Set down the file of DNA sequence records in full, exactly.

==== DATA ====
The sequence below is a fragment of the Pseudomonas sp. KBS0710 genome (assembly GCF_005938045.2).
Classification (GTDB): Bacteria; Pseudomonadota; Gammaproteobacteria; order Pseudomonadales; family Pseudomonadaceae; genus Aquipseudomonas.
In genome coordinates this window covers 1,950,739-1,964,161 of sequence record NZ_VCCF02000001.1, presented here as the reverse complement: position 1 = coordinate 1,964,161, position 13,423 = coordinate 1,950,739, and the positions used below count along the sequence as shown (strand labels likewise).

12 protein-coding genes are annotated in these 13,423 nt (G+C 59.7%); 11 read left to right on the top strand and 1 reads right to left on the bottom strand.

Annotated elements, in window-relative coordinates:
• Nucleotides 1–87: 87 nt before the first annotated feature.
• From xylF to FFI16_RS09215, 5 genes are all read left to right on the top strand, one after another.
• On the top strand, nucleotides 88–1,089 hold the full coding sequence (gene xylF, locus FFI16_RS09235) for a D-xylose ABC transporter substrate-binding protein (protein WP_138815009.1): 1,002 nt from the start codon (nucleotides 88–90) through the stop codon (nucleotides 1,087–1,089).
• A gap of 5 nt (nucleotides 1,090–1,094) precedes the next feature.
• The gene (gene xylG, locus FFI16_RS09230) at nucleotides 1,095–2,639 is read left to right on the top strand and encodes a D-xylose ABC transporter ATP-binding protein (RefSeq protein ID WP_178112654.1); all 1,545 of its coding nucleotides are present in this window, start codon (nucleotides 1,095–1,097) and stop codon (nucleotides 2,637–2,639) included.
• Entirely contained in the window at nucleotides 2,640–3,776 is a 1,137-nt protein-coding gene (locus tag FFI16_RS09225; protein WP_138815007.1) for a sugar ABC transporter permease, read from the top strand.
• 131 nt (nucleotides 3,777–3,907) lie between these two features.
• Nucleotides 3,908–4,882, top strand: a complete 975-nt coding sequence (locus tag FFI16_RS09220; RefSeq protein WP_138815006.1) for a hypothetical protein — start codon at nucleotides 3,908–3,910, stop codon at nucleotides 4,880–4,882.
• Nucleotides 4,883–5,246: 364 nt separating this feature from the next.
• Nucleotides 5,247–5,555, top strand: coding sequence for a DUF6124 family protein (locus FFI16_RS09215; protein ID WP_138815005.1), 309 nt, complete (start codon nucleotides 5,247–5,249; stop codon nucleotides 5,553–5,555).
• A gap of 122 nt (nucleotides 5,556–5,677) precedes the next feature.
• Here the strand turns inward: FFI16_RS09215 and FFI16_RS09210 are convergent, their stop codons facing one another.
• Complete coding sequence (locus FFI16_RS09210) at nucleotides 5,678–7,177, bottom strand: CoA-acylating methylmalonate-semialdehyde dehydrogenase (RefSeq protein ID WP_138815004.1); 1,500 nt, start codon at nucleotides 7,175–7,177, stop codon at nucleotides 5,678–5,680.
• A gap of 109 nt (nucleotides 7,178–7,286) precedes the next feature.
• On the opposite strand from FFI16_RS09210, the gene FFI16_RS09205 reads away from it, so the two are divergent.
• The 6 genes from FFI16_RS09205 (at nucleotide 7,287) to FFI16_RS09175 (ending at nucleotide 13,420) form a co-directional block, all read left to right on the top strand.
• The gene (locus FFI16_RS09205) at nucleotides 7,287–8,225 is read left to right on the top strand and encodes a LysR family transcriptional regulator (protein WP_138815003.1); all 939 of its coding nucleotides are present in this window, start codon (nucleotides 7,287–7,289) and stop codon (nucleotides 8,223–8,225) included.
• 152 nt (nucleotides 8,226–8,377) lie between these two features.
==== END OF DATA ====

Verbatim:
The sequence below is a fragment of the Pseudomonas sp. KBS0710 genome (assembly GCF_005938045.2).
Classification (GTDB): Bacteria; Pseudomonadota; Gammaproteobacteria; order Pseudomonadales; family Pseudomonadaceae; genus Aquipseudomonas.
In genome coordinates this window covers 1,950,739-1,964,161 of sequence record NZ_VCCF02000001.1, presented here as the reverse complement: position 1 = coordinate 1,964,161, position 13,423 = coordinate 1,950,739, and the positions used below count along the sequence as shown (strand labels likewise).

12 protein-coding genes are annotated in these 13,423 nt (G+C 59.7%); 11 read left to right on the top strand and 1 reads right to left on the bottom strand.

Annotated elements, in window-relative coordinates:
• Nucleotides 1–87: 87 nt before the first annotated feature.
• From xylF to FFI16_RS09215, 5 genes are all read left to right on the top strand, one after another.
• On the top strand, nucleotides 88–1,089 hold the full coding sequence (gene xylF, locus FFI16_RS09235) for a D-xylose ABC transporter substrate-binding protein (protein WP_138815009.1): 1,002 nt from the start codon (nucleotides 88–90) through the stop codon (nucleotides 1,087–1,089).
• A gap of 5 nt (nucleotides 1,090–1,094) precedes the next feature.
• The gene (gene xylG, locus FFI16_RS09230) at nucleotides 1,095–2,639 is read left to right on the top strand and encodes a D-xylose ABC transporter ATP-binding protein (RefSeq protein ID WP_178112654.1); all 1,545 of its coding nucleotides are present in this window, start codon (nucleotides 1,095–1,097) and stop codon (nucleotides 2,637–2,639) included.
• Entirely contained in the window at nucleotides 2,640–3,776 is a 1,137-nt protein-coding gene (locus tag FFI16_RS09225; protein WP_138815007.1) for a sugar ABC transporter permease, read from the top strand.
• 131 nt (nucleotides 3,777–3,907) lie between these two features.
• Nucleotides 3,908–4,882, top strand: a complete 975-nt coding sequence (locus tag FFI16_RS09220; RefSeq protein WP_138815006.1) for a hypothetical protein — start codon at nucleotides 3,908–3,910, stop codon at nucleotides 4,880–4,882.
• Nucleotides 4,883–5,246: 364 nt separating this feature from the next.
• Nucleotides 5,247–5,555, top strand: coding sequence for a DUF6124 family protein (locus FFI16_RS09215; protein ID WP_138815005.1), 309 nt, complete (start codon nucleotides 5,247–5,249; stop codon nucleotides 5,553–5,555).
• A gap of 122 nt (nucleotides 5,556–5,677) precedes the next feature.
• Here the strand turns inward: FFI16_RS09215 and FFI16_RS09210 are convergent, their stop codons facing one another.
• Complete coding sequence (locus FFI16_RS09210) at nucleotides 5,678–7,177, bottom strand: CoA-acylating methylmalonate-semialdehyde dehydrogenase (RefSeq protein ID WP_138815004.1); 1,500 nt, start codon at nucleotides 7,175–7,177, stop codon at nucleotides 5,678–5,680.
• A gap of 109 nt (nucleotides 7,178–7,286) precedes the next feature.
• On the opposite strand from FFI16_RS09210, the gene FFI16_RS09205 reads away from it, so the two are divergent.
• The 6 genes from FFI16_RS09205 (at nucleotide 7,287) to FFI16_RS09175 (ending at nucleotide 13,420) form a co-directional block, all read left to right on the top strand.
• The gene (locus FFI16_RS09205) at nucleotides 7,287–8,225 is read left to right on the top strand and encodes a LysR family transcriptional regulator (protein WP_138815003.1); all 939 of its coding nucleotides are present in this window, start codon (nucleotides 7,287–7,289) and stop codon (nucleotides 8,223–8,225) included.
• 152 nt (nucleotides 8,226–8,377) lie between these two features.